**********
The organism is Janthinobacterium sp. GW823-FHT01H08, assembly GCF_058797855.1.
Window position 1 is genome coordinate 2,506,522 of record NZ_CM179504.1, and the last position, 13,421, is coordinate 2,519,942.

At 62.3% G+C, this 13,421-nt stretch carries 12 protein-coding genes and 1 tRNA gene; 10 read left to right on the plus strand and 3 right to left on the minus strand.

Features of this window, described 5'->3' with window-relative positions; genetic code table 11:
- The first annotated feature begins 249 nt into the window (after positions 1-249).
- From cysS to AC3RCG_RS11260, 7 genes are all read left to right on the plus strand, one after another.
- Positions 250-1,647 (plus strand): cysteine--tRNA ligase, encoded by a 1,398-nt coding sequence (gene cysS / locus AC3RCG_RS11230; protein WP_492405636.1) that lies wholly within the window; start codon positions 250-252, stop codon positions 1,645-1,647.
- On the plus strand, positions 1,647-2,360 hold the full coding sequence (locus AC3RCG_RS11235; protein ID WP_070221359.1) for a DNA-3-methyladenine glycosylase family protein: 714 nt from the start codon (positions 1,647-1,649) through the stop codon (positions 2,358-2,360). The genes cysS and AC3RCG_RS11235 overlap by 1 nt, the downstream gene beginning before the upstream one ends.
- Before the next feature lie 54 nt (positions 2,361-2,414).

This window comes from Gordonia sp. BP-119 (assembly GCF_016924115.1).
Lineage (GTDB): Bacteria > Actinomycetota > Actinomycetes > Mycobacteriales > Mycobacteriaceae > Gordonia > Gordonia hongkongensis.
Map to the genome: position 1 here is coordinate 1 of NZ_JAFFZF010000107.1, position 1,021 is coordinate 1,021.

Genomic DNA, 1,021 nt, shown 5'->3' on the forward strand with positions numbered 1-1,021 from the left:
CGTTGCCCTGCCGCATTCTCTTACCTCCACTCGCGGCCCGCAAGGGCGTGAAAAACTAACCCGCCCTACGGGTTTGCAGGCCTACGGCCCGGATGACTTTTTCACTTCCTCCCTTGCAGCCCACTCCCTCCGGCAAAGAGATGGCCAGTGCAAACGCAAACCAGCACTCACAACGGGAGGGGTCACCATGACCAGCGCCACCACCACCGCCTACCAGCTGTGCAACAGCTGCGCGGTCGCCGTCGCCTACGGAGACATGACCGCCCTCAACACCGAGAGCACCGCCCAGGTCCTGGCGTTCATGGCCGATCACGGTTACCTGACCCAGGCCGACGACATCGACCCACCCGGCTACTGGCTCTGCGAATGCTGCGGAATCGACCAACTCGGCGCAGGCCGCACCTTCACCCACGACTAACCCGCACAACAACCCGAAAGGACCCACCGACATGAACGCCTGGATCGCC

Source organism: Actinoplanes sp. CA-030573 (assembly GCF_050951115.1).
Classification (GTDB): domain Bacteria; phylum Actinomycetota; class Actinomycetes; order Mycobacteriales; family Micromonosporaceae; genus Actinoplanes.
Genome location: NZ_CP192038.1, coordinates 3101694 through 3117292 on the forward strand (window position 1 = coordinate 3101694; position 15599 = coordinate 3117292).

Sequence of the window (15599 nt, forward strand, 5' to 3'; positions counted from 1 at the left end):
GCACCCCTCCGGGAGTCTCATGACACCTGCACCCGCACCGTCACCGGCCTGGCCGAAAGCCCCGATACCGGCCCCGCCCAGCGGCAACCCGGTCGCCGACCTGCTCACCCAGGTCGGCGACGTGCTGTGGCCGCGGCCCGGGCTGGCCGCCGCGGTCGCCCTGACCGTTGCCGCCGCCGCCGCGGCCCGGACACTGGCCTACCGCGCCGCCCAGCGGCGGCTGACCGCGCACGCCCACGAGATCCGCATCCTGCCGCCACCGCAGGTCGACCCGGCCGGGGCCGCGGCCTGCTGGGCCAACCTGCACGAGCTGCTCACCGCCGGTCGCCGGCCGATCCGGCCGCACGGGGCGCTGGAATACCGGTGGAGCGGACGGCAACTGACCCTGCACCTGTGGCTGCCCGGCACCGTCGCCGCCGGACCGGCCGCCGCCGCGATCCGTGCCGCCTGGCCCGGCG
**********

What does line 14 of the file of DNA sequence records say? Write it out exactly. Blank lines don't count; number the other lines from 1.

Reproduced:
CGTTGCCCTGCCGCATTCTCTTACCTCCACTCGCGGCCCGCAAGGGCGTGAAAAACTAACCCGCCCTACGGGTTTGCAGGCCTACGGCCCGGATGACTTTTTCACTTCCTCCCTTGCAGCCCACTCCCTCCGGCAAAGAGATGGCCAGTGCAAACGCAAACCAGCACTCACAACGGGAGGGGTCACCATGACCAGCGCCACCACCACCGCCTACCAGCTGTGCAACAGCTGCGCGGTCGCCGTCGCCTACGGAGACATGACCGCCCTCAACACCGAGAGCACCGCCCAGGTCCTGGCGTTCATGGCCGATCACGGTTACCTGACCCAGGCCGACGACATCGACCCACCCGGCTACTGGCTCTGCGAATGCTGCGGAATCGACCAACTCGGCGCAGGCCGCACCTTCACCCACGACTAACCCGCACAACAACCCGAAAGGACCCACCGACATGAACGCCTGGATCGCC